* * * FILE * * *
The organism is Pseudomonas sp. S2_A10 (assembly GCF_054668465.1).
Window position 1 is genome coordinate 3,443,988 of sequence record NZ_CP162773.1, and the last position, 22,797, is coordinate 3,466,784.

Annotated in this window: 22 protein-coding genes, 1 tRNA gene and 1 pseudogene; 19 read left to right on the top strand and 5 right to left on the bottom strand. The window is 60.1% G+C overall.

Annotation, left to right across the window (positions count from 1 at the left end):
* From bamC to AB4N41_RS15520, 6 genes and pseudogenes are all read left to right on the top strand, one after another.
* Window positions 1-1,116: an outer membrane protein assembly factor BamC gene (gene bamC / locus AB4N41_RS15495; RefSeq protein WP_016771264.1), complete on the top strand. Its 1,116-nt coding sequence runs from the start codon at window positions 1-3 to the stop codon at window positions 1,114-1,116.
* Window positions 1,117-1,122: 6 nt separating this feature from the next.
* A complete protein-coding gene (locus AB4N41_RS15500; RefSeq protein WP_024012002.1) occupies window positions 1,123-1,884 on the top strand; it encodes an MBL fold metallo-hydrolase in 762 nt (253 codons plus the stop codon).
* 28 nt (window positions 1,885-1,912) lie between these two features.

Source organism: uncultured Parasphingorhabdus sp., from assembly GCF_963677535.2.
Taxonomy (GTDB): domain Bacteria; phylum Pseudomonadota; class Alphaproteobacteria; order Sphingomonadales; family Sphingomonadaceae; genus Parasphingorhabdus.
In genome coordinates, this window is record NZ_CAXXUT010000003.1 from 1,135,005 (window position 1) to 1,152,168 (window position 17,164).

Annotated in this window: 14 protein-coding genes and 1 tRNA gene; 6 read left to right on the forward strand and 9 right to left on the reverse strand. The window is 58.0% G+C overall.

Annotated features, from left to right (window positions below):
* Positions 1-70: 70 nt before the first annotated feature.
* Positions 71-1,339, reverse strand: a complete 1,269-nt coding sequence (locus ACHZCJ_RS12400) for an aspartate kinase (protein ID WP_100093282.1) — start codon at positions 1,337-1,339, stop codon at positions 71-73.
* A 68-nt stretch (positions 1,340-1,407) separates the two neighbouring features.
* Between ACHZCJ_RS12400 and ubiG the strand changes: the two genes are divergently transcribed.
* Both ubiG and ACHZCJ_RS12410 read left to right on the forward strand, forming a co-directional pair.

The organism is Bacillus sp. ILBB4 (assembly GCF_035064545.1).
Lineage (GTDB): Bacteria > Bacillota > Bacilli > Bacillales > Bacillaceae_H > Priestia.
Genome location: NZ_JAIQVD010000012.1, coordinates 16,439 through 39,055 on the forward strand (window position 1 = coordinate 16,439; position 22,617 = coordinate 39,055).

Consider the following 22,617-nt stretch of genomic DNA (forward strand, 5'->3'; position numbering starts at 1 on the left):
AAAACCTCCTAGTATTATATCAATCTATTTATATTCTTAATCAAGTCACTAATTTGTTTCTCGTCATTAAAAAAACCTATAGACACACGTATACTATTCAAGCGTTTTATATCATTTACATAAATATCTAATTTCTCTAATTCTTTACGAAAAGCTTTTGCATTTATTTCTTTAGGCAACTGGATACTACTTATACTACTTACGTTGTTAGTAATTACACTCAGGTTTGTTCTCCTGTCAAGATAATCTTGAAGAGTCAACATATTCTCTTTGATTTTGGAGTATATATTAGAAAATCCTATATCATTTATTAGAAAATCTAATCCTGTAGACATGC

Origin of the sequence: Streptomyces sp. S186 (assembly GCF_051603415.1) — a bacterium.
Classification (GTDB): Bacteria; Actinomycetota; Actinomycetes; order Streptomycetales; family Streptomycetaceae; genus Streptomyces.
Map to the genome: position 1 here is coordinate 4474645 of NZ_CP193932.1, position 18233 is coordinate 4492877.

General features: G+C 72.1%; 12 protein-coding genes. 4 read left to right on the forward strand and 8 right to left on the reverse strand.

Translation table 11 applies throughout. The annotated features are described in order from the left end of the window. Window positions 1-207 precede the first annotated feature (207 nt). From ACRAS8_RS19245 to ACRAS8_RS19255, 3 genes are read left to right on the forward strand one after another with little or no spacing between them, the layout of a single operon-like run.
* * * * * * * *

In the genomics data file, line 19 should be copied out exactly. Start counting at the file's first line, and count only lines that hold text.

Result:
* Both ubiG and ACHZCJ_RS12410 read left to right on the forward strand, forming a co-directional pair.